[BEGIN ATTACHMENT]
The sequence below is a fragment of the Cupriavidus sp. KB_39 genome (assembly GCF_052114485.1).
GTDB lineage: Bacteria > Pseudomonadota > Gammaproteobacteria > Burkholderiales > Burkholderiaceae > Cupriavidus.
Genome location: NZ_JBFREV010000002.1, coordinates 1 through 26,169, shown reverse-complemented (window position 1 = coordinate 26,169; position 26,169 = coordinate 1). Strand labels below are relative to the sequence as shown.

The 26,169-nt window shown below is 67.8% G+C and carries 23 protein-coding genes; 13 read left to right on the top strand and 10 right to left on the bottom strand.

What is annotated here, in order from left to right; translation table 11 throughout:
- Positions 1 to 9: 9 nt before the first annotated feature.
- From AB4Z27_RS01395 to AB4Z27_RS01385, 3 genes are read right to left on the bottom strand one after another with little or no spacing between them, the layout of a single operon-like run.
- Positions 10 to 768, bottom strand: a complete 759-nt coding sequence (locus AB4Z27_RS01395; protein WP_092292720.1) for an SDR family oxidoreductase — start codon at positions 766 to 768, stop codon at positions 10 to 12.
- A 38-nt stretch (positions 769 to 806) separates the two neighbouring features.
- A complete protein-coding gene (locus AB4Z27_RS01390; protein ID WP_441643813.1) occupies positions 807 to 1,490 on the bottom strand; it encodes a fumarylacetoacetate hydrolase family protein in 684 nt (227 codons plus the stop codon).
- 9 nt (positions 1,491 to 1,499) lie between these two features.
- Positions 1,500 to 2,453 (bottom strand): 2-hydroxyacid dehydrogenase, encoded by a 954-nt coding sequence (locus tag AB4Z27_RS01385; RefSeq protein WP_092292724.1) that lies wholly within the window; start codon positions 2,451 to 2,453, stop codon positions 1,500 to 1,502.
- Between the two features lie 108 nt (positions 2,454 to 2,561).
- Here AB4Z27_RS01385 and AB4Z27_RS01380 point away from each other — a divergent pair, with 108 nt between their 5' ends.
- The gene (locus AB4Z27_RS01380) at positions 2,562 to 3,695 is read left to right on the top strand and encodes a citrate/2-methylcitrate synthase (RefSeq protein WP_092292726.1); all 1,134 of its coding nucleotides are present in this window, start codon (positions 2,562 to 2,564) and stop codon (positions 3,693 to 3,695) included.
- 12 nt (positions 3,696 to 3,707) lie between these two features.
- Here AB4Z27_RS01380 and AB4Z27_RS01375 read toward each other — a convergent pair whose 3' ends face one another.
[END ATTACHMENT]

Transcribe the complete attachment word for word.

The sequence below is a fragment of the Cupriavidus sp. KB_39 genome (assembly GCF_052114485.1).
GTDB lineage: Bacteria > Pseudomonadota > Gammaproteobacteria > Burkholderiales > Burkholderiaceae > Cupriavidus.
Genome location: NZ_JBFREV010000002.1, coordinates 1 through 26,169, shown reverse-complemented (window position 1 = coordinate 26,169; position 26,169 = coordinate 1). Strand labels below are relative to the sequence as shown.

The 26,169-nt window shown below is 67.8% G+C and carries 23 protein-coding genes; 13 read left to right on the top strand and 10 right to left on the bottom strand.

What is annotated here, in order from left to right; translation table 11 throughout:
- Positions 1 to 9: 9 nt before the first annotated feature.
- From AB4Z27_RS01395 to AB4Z27_RS01385, 3 genes are read right to left on the bottom strand one after another with little or no spacing between them, the layout of a single operon-like run.
- Positions 10 to 768, bottom strand: a complete 759-nt coding sequence (locus AB4Z27_RS01395; protein WP_092292720.1) for an SDR family oxidoreductase — start codon at positions 766 to 768, stop codon at positions 10 to 12.
- A 38-nt stretch (positions 769 to 806) separates the two neighbouring features.
- A complete protein-coding gene (locus AB4Z27_RS01390; protein ID WP_441643813.1) occupies positions 807 to 1,490 on the bottom strand; it encodes a fumarylacetoacetate hydrolase family protein in 684 nt (227 codons plus the stop codon).
- 9 nt (positions 1,491 to 1,499) lie between these two features.
- Positions 1,500 to 2,453 (bottom strand): 2-hydroxyacid dehydrogenase, encoded by a 954-nt coding sequence (locus tag AB4Z27_RS01385; RefSeq protein WP_092292724.1) that lies wholly within the window; start codon positions 2,451 to 2,453, stop codon positions 1,500 to 1,502.
- Between the two features lie 108 nt (positions 2,454 to 2,561).
- Here AB4Z27_RS01385 and AB4Z27_RS01380 point away from each other — a divergent pair, with 108 nt between their 5' ends.
- The gene (locus AB4Z27_RS01380) at positions 2,562 to 3,695 is read left to right on the top strand and encodes a citrate/2-methylcitrate synthase (RefSeq protein WP_092292726.1); all 1,134 of its coding nucleotides are present in this window, start codon (positions 2,562 to 2,564) and stop codon (positions 3,693 to 3,695) included.
- 12 nt (positions 3,696 to 3,707) lie between these two features.
- Here AB4Z27_RS01380 and AB4Z27_RS01375 read toward each other — a convergent pair whose 3' ends face one another.